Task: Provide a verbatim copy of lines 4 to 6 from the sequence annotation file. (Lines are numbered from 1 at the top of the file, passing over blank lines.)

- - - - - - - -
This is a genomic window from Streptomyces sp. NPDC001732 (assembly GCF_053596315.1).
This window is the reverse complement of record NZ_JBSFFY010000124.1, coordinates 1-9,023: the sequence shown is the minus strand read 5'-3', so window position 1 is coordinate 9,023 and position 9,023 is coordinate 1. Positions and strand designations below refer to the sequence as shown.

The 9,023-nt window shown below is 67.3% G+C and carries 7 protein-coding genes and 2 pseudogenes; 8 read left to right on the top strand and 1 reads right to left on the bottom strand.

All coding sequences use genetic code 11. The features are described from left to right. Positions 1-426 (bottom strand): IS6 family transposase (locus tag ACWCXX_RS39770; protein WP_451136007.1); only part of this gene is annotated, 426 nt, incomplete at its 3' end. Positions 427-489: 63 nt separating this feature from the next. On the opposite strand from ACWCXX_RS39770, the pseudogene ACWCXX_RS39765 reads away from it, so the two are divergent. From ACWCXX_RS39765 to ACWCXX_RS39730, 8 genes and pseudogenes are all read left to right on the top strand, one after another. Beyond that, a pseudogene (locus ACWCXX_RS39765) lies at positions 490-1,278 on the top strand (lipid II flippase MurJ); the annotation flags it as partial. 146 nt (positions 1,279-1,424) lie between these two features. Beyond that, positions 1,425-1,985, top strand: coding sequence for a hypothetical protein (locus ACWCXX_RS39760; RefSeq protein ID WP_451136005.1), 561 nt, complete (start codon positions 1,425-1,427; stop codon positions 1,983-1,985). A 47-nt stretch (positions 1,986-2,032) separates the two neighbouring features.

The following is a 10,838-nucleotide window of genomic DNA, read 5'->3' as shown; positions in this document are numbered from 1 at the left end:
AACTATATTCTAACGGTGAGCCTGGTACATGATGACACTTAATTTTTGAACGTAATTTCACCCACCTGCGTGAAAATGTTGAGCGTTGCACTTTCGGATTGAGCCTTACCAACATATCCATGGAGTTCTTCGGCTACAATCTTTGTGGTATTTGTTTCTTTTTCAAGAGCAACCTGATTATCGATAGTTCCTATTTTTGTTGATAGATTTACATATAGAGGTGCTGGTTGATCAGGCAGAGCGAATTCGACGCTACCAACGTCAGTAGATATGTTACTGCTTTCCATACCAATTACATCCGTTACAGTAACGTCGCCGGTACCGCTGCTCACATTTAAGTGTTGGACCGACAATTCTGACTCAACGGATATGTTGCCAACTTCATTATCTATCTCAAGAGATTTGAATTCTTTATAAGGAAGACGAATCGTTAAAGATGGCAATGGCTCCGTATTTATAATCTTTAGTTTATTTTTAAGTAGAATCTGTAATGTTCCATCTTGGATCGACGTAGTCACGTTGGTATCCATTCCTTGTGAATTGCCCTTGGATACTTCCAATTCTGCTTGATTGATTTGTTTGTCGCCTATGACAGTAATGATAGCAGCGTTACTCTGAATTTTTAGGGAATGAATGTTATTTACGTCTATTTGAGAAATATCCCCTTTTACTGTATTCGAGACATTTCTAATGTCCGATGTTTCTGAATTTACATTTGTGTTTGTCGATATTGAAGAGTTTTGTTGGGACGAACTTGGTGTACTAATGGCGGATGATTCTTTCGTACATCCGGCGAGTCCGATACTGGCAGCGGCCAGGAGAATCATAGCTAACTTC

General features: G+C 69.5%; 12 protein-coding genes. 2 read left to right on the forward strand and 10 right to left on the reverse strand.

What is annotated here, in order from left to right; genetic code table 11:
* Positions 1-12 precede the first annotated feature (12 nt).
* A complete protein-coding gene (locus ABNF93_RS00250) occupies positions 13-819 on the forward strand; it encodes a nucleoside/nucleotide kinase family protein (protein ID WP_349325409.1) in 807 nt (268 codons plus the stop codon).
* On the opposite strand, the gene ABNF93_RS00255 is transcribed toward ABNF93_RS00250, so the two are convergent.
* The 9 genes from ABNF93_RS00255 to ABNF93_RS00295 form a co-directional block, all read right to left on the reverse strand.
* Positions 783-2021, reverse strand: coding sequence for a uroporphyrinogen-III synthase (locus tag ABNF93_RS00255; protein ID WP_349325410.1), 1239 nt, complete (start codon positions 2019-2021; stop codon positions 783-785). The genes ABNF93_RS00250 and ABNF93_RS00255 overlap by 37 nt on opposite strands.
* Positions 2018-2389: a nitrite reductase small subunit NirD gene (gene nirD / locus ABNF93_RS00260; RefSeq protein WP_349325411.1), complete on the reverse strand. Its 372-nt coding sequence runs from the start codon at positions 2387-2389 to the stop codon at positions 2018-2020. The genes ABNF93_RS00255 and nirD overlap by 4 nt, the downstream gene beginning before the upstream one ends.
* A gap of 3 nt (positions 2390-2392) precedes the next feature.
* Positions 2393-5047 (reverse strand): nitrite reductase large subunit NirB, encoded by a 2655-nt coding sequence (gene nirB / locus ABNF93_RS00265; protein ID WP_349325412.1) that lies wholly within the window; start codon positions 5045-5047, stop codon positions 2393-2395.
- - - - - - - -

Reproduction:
All coding sequences use genetic code 11. The features are described from left to right. Positions 1-426 (bottom strand): IS6 family transposase (locus tag ACWCXX_RS39770; protein WP_451136007.1); only part of this gene is annotated, 426 nt, incomplete at its 3' end. Positions 427-489: 63 nt separating this feature from the next. On the opposite strand from ACWCXX_RS39770, the pseudogene ACWCXX_RS39765 reads away from it, so the two are divergent. From ACWCXX_RS39765 to ACWCXX_RS39730, 8 genes and pseudogenes are all read left to right on the top strand, one after another. Beyond that, a pseudogene (locus ACWCXX_RS39765) lies at positions 490-1,278 on the top strand (lipid II flippase MurJ); the annotation flags it as partial. 146 nt (positions 1,279-1,424) lie between these two features. Beyond that, positions 1,425-1,985, top strand: coding sequence for a hypothetical protein (locus ACWCXX_RS39760; RefSeq protein ID WP_451136005.1), 561 nt, complete (start codon positions 1,425-1,427; stop codon positions 1,983-1,985). A 47-nt stretch (positions 1,986-2,032) separates the two neighbouring features.

The following is a 10,838-nucleotide window of genomic DNA, read 5'->3' as shown; positions in this document are numbered from 1 at the left end:
AACTATATTCTAACGGTGAGCCTGGTACATGATGACACTTAATTTTTGAACGTAATTTCACCCACCTGCGTGAAAATGTTGAGCGTTGCACTTTCGGATTGAGCCTTACCAACATATCCATGGAGTTCTTCGGCTACAATCTTTGTGGTATTTGTTTCTTTTTCAAGAGCAACCTGATTATCGATAGTTCCTATTTTTGTTGATAGATTTACATATAGAGGTGCTGGTTGATCAGGCAGAGCGAATTCGACGCTACCAACGTCAGTAGATATGTTACTGCTTTCCATACCAATTACATCCGTTACAGTAACGTCGCCGGTACCGCTGCTCACATTTAAGTGTTGGACCGACAATTCTGACTCAACGGATATGTTGCCAACTTCATTATCTATCTCAAGAGATTTGAATTCTTTATAAGGAAGACGAATCGTTAAAGATGGCAATGGCTCCGTATTTATAATCTTTAGTTTATTTTTAAGTAGAATCTGTAATGTTCCATCTTGGATCGACGTAGTCACGTTGGTATCCATTCCTTGTGAATTGCCCTTGGATACTTCCAATTCTGCTTGATTGATTTGTTTGTCGCCTATGACAGTAATGATAGCAGCGTTACTCTGAATTTTTAGGGAATGAATGTTATTTACGTCTATTTGAGAAATATCCCCTTTTACTGTATTCGAGACATTTCTAATGTCCGATGTTTCTGAATTTACATTTGTGTTTGTCGATATTGAAGAGTTTTGTTGGGACGAACTTGGTGTACTAATGGCGGATGATTCTTTCGTACATCCGGCGAGTCCGATACTGGCAGCGGCCAGGAGAATCATAGCTAACTTC